Hi - peppermint oil caps are one of my favorite things for preventing IBS attacks in the first place, but they also require some care when you're using them. If you don't follow the directions not only will they not help you, you might also give yourself heartburn.
Peppermint is contraindicated for people with GERD/Reflux/chronic heartburn. Many people with IBS often have these conditions, so we worked around it by enteric coating the peppermint oil capsules. This helps them to pass through the stomach without dissolving by making them resistant to the stomach acid.
In fact, we doubled the enteric coating on our peppermint caps because we found it helped people with these conditions to be able to use them to manage their IBS without aggravating their upper GI issues.
However, some people with severe GERD/Reflux/chronic heartburn still have problems with the peppermint capsules because they will dissolve in the stomach before reaching the intestines. The antispasmodic effect you want to happen in your intestines will then occur in the stomach and this relaxes the sphincters at the top of the stomach. If this happens, it can lead to heartburn.
There are a few things we have found that help to prevent this from happening.
1) Take the peppermint capsules on an empty stomach an hour before the meal to allow them time to reach the intestines and dissolve before the food arrives. Taking them too close to meal time can be problematic for people with reflux.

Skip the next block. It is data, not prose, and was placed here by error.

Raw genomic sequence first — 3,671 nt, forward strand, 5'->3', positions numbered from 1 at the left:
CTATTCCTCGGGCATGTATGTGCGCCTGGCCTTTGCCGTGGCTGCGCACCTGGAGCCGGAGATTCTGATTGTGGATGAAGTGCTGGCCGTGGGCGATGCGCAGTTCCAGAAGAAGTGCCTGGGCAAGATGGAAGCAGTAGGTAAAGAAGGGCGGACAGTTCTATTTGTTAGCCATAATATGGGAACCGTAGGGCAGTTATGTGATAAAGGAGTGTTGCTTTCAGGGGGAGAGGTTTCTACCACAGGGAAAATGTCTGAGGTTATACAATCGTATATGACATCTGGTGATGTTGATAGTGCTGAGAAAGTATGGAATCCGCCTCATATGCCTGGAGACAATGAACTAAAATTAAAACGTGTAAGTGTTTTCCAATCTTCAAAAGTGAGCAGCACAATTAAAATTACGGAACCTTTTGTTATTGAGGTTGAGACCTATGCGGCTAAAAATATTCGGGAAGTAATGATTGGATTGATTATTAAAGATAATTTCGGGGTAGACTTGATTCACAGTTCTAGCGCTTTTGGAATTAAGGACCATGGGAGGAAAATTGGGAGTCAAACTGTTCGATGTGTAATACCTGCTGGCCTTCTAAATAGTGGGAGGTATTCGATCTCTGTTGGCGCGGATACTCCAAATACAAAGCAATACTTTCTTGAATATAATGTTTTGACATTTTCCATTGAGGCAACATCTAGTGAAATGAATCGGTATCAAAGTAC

2)The peppermint caps should not be taken during or after a meal because the food will block them from reaching the intestines and this could cause them to dissolve in the stomach.
3) Drinking only enough liquid to swallow the capsules seems to help them pass through without dissolving in the stomach. The enteric coating makes them resistant to stomach acid, but they are still water soluble. Limiting the amount of liquid they'll be floating around in will help them reach their destination.
4) You shouldn't take them at the same time as any medication (prescription or over-the-counter) designed to lower the stomach acid. Lowering the stomach acid makes the enteric coating less likely to work (remember it is resistant to high acid). For folks who need to take these medications, what we came up with is taking the peppermint caps about an hour before you take the acid lowering/blocking medication. This will give them a better chance of making it down to the intestines where they will dissolve and start to take effect without affecting the upper GI.
On a related note, not being able to tolerate the enteric coated peppermint oil capsules because they are dissolving in the stomach and causing heartburn or peppermint burping might indicate low stomach acid. If the stomach acid is high enough, the caps should not dissolve until they reach the intestines where the acid is low. This means you shouldn't burp up anything or have any upper GI complications at all.
In naturopathic medicine, heartburn is often thought to be caused by low stomach acid which causes the undigested food to sit in the stomach too long and create pressure. It can also contribute to inadequately digested protein in the stomach. This can disrupt the digestive process downstream as well. If you followed the tips I listed above and still experienced heartburn, you might want to follow up with a provider to test your stomach acid levels.
Please note that the peppermint caps are meant to be used as a preventative measure. They do not work immediately, since you have to wait until your stomach is empty and they have to reach your intestines before they dissolve.
If you need immediate help for pain/spasms/cramps, use the Peppermint Tummy Tea instead. The peppermint caps are stronger, but the teas work faster.